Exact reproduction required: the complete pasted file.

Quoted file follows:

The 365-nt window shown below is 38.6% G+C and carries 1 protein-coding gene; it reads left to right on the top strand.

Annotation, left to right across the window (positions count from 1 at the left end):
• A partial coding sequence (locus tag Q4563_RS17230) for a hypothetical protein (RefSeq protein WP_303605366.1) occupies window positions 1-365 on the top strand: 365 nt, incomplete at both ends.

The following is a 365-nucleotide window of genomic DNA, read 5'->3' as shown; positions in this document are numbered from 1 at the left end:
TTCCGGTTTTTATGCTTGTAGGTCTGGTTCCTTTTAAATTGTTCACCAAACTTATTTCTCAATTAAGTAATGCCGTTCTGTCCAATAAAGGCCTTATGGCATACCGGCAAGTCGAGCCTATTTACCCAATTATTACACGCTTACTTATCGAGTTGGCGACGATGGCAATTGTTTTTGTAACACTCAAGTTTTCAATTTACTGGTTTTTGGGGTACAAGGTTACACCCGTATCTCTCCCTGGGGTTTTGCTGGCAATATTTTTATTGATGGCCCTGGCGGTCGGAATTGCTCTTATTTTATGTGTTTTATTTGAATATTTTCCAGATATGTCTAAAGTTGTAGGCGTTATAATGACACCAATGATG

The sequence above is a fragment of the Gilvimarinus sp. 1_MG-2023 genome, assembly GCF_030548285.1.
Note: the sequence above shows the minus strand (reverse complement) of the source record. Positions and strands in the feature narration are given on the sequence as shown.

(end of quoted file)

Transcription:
The 365-nt window shown below is 38.6% G+C and carries 1 protein-coding gene; it reads left to right on the top strand.

Annotation, left to right across the window (positions count from 1 at the left end):
• A partial coding sequence (locus tag Q4563_RS17230) for a hypothetical protein (RefSeq protein WP_303605366.1) occupies window positions 1-365 on the top strand: 365 nt, incomplete at both ends.

The following is a 365-nucleotide window of genomic DNA, read 5'->3' as shown; positions in this document are numbered from 1 at the left end:
TTCCGGTTTTTATGCTTGTAGGTCTGGTTCCTTTTAAATTGTTCACCAAACTTATTTCTCAATTAAGTAATGCCGTTCTGTCCAATAAAGGCCTTATGGCATACCGGCAAGTCGAGCCTATTTACCCAATTATTACACGCTTACTTATCGAGTTGGCGACGATGGCAATTGTTTTTGTAACACTCAAGTTTTCAATTTACTGGTTTTTGGGGTACAAGGTTACACCCGTATCTCTCCCTGGGGTTTTGCTGGCAATATTTTTATTGATGGCCCTGGCGGTCGGAATTGCTCTTATTTTATGTGTTTTATTTGAATATTTTCCAGATATGTCTAAAGTTGTAGGCGTTATAATGACACCAATGATG

The sequence above is a fragment of the Gilvimarinus sp. 1_MG-2023 genome, assembly GCF_030548285.1.
Note: the sequence above shows the minus strand (reverse complement) of the source record. Positions and strands in the feature narration are given on the sequence as shown.